I always just dump jugs or "100% Apple juice" with no perservatives into the fermenter and add the yeast. Then it just goes until it can't go any more. I keg so I don't have to worry about further fermentation but I don't think it'll do anything once it gets to .099 or lower gravity.
     
  5. Bubba Wade

    Bubba Wade Well-Known Member

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    @J A That’s what I usually do. I just made cider this morning and followed that exact process.

    However, if you get fresh cider, it may be a good idea to kill any wild yeast/bacteria prior to fermentation. Otherwise the results can be a bit unpredictable.
     
  6. Nosybear

    Nosybear Well-Known Member

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    Most of the cider makers I know don't consider that approach quite sporting but I'd prefer to control my fermentation. And predict my results.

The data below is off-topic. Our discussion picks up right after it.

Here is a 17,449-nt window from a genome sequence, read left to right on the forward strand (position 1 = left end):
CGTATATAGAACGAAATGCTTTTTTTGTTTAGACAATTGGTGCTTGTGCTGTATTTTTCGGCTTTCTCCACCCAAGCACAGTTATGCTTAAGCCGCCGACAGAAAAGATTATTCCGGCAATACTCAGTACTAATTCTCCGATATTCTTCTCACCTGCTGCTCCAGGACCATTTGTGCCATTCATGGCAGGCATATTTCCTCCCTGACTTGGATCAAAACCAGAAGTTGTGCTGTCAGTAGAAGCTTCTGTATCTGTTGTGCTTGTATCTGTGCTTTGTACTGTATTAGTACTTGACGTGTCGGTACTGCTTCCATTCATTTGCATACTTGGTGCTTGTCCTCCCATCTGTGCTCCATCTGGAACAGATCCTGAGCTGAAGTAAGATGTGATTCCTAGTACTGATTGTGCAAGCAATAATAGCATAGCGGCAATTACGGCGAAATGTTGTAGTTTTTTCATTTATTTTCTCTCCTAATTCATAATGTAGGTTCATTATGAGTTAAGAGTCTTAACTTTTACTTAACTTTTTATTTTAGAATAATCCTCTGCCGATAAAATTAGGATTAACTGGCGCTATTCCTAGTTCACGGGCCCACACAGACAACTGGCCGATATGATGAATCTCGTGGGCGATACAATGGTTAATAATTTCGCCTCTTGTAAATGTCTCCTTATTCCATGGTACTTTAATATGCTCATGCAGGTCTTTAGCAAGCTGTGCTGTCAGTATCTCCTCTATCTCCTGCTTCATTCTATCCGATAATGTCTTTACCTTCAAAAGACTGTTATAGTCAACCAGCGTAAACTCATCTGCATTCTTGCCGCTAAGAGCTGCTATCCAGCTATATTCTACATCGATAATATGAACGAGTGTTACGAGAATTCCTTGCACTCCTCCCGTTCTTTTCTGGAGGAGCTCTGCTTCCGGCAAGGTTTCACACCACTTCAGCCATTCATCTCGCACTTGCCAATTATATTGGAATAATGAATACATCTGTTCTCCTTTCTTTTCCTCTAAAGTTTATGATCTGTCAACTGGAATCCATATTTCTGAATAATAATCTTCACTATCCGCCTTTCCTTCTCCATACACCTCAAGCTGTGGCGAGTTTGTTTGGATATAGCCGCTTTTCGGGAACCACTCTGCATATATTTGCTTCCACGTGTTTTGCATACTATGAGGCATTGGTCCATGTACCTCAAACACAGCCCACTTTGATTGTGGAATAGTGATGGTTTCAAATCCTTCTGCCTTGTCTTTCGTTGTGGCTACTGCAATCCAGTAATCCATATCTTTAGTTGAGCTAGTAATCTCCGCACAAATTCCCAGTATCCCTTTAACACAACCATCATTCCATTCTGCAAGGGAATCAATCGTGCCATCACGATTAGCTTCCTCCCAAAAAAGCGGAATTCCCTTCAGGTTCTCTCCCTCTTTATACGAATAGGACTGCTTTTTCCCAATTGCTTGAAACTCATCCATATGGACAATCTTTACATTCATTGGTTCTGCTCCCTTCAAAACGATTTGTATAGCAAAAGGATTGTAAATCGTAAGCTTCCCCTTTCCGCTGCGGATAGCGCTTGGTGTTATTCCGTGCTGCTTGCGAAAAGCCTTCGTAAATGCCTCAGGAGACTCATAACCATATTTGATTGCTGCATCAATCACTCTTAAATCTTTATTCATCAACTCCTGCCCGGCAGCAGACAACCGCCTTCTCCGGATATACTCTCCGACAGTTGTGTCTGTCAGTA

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  7. Zambezi Special

    Zambezi Special Well-Known Member

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    I've noticed this before and it confuses me.
    Probably just semantics, but cider to me is fermented apples/apple juice.
    Looks like here Cider equals fresh appple juice?
     
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  8. Steve SPF

    Steve SPF Well-Known Member

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    In the US, apple juice is cider and cider as we know it is 'hard cider'. I think...
     
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  9. Steve SPF

    Steve SPF Well-Known Member

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    I took the 'dump/pitch/ferment' route last time and it worked out great, far too easy!